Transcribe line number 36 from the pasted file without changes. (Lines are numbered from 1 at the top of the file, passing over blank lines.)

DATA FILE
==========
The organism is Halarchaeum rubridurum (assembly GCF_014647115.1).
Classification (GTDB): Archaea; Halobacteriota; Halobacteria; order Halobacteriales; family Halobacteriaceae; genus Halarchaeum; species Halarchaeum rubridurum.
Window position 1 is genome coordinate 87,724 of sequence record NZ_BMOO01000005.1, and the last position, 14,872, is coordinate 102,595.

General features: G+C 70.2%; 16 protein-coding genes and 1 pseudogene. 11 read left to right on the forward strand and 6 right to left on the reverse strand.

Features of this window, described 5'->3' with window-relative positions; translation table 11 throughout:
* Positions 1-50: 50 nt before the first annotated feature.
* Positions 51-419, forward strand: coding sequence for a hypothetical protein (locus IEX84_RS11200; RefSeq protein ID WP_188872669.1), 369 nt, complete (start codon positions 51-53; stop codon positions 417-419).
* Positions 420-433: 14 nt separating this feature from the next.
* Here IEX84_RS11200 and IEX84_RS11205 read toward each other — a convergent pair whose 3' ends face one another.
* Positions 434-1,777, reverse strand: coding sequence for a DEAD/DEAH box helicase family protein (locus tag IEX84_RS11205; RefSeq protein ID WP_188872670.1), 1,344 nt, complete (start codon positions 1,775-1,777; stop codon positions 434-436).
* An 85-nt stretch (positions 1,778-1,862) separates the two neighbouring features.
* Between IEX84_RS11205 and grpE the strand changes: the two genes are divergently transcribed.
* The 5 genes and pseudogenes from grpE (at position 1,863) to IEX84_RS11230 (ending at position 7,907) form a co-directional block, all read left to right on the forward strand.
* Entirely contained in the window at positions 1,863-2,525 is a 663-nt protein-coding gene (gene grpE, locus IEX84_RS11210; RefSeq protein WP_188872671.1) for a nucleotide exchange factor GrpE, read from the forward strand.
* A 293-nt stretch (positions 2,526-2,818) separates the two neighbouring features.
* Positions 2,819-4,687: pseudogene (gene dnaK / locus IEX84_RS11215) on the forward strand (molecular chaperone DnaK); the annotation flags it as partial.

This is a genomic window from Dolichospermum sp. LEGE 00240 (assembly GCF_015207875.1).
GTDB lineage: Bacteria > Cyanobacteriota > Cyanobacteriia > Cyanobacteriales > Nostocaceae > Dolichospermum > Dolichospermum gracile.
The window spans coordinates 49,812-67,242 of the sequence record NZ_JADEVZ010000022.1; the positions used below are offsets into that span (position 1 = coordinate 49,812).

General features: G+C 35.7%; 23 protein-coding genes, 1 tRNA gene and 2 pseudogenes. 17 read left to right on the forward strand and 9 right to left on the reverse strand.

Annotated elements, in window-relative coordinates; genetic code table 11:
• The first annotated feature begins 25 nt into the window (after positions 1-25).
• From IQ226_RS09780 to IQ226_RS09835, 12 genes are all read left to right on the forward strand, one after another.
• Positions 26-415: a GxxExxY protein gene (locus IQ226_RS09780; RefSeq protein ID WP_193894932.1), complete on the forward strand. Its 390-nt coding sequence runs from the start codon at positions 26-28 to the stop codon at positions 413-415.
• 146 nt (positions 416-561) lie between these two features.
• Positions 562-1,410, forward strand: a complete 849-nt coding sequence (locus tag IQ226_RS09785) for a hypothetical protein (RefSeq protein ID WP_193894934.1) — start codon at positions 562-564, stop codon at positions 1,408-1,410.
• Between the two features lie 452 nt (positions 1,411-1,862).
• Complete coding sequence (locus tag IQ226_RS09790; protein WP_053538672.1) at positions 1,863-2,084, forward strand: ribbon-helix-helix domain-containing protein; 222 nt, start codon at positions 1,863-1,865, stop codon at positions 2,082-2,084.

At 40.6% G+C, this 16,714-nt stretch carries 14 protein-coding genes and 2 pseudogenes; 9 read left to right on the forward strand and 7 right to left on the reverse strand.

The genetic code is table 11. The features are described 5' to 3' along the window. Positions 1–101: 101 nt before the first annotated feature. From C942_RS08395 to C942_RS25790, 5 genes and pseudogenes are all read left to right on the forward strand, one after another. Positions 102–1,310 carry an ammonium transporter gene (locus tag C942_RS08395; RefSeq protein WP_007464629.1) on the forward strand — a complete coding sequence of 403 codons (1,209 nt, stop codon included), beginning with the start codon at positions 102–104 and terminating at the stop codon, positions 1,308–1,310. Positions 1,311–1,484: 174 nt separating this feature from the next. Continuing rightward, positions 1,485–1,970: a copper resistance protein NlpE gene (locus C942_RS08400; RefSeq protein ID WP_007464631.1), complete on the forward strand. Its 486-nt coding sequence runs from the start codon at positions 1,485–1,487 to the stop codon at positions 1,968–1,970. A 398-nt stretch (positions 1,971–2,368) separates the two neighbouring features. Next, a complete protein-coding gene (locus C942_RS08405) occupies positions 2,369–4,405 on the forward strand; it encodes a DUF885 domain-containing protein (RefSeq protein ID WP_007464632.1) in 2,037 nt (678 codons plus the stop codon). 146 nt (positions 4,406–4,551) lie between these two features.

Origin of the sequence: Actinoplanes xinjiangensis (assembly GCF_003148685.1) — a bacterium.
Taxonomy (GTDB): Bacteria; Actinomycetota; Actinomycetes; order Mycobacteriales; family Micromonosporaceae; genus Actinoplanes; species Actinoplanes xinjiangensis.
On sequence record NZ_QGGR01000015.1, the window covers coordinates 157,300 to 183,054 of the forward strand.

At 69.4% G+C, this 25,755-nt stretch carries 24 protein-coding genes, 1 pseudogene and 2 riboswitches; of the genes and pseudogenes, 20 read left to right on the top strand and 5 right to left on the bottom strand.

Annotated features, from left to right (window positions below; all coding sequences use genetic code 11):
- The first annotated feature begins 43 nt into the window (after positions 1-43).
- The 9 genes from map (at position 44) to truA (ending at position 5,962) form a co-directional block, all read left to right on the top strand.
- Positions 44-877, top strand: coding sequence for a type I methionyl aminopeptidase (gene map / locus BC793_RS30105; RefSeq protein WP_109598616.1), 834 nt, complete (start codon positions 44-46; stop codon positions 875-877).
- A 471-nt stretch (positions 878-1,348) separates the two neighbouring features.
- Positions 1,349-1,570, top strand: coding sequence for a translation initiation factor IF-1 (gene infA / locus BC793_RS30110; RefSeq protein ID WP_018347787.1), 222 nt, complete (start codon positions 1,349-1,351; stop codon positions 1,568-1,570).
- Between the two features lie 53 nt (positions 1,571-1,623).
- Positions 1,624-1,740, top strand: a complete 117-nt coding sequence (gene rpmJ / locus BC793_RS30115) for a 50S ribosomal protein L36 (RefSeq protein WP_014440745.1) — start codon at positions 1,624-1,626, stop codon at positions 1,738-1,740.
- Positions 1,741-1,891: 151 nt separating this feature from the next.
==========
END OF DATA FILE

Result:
- The first annotated feature begins 43 nt into the window (after positions 1-43).